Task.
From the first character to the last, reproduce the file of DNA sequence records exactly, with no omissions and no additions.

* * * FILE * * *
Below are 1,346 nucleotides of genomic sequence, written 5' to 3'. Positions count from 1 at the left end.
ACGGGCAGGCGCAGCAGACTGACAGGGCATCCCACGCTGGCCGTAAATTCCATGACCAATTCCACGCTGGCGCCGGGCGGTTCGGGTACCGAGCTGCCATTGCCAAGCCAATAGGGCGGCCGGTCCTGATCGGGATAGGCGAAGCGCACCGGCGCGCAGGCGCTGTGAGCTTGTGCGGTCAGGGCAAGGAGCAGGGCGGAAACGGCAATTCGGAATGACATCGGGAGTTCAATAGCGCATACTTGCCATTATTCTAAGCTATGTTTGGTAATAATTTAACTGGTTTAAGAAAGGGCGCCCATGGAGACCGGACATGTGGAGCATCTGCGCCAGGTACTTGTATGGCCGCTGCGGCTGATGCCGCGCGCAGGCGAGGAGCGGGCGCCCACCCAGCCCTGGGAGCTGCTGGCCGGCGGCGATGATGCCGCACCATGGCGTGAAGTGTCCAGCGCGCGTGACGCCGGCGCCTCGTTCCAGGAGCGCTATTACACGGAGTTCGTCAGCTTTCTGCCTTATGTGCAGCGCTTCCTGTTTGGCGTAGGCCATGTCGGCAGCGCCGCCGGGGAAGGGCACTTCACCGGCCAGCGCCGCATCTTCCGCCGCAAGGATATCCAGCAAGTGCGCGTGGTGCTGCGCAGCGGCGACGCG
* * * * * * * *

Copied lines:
Below are 1,346 nucleotides of genomic sequence, written 5' to 3'. Positions count from 1 at the left end.
ACGGGCAGGCGCAGCAGACTGACAGGGCATCCCACGCTGGCCGTAAATTCCATGACCAATTCCACGCTGGCGCCGGGCGGTTCGGGTACCGAGCTGCCATTGCCAAGCCAATAGGGCGGCCGGTCCTGATCGGGATAGGCGAAGCGCACCGGCGCGCAGGCGCTGTGAGCTTGTGCGGTCAGGGCAAGGAGCAGGGCGGAAACGGCAATTCGGAATGACATCGGGAGTTCAATAGCGCATACTTGCCATTATTCTAAGCTATGTTTGGTAATAATTTAACTGGTTTAAGAAAGGGCGCCCATGGAGACCGGACATGTGGAGCATCTGCGCCAGGTACTTGTATGGCCGCTGCGGCTGATGCCGCGCGCAGGCGAGGAGCGGGCGCCCACCCAGCCCTGGGAGCTGCTGGCCGGCGGCGATGATGCCGCACCATGGCGTGAAGTGTCCAGCGCGCGTGACGCCGGCGCCTCGTTCCAGGAGCGCTATTACACGGAGTTCGTCAGCTTTCTGCCTTATGTGCAGCGCTTCCTGTTTGGCGTAGGCCATGTCGGCAGCGCCGCCGGGGAAGGGCACTTCACCGGCCAGCGCCGCATCTTCCGCCGCAAGGATATCCAGCAAGTGCGCGTGGTGCTGCGCAGCGGCGACGCG